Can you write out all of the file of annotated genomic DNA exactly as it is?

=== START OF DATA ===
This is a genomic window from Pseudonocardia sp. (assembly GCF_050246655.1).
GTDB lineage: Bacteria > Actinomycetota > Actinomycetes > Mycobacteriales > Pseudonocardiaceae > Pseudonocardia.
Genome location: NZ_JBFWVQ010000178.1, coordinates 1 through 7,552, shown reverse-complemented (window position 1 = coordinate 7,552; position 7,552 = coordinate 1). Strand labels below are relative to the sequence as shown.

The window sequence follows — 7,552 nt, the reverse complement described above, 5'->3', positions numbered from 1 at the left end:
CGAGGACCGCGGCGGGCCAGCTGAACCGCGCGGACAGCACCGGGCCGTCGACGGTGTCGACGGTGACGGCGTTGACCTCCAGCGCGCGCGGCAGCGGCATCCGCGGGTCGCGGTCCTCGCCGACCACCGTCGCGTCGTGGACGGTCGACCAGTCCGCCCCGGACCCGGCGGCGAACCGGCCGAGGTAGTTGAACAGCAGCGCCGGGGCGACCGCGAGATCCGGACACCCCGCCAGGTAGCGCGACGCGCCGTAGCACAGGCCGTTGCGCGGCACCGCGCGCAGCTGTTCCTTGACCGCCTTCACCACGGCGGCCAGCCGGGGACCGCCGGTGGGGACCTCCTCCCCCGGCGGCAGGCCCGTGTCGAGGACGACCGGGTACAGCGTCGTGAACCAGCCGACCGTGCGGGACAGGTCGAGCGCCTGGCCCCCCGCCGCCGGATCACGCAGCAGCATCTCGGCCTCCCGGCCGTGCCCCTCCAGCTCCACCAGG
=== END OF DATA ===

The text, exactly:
This is a genomic window from Pseudonocardia sp. (assembly GCF_050246655.1).
GTDB lineage: Bacteria > Actinomycetota > Actinomycetes > Mycobacteriales > Pseudonocardiaceae > Pseudonocardia.
Genome location: NZ_JBFWVQ010000178.1, coordinates 1 through 7,552, shown reverse-complemented (window position 1 = coordinate 7,552; position 7,552 = coordinate 1). Strand labels below are relative to the sequence as shown.

The window sequence follows — 7,552 nt, the reverse complement described above, 5'->3', positions numbered from 1 at the left end:
CGAGGACCGCGGCGGGCCAGCTGAACCGCGCGGACAGCACCGGGCCGTCGACGGTGTCGACGGTGACGGCGTTGACCTCCAGCGCGCGCGGCAGCGGCATCCGCGGGTCGCGGTCCTCGCCGACCACCGTCGCGTCGTGGACGGTCGACCAGTCCGCCCCGGACCCGGCGGCGAACCGGCCGAGGTAGTTGAACAGCAGCGCCGGGGCGACCGCGAGATCCGGACACCCCGCCAGGTAGCGCGACGCGCCGTAGCACAGGCCGTTGCGCGGCACCGCGCGCAGCTGTTCCTTGACCGCCTTCACCACGGCGGCCAGCCGGGGACCGCCGGTGGGGACCTCCTCCCCCGGCGGCAGGCCCGTGTCGAGGACGACCGGGTACAGCGTCGTGAACCAGCCGACCGTGCGGGACAGGTCGAGCGCCTGGCCCCCCGCCGCCGGATCACGCAGCAGCATCTCGGCCTCCCGGCCGTGCCCCTCCAGCTCCACCAGG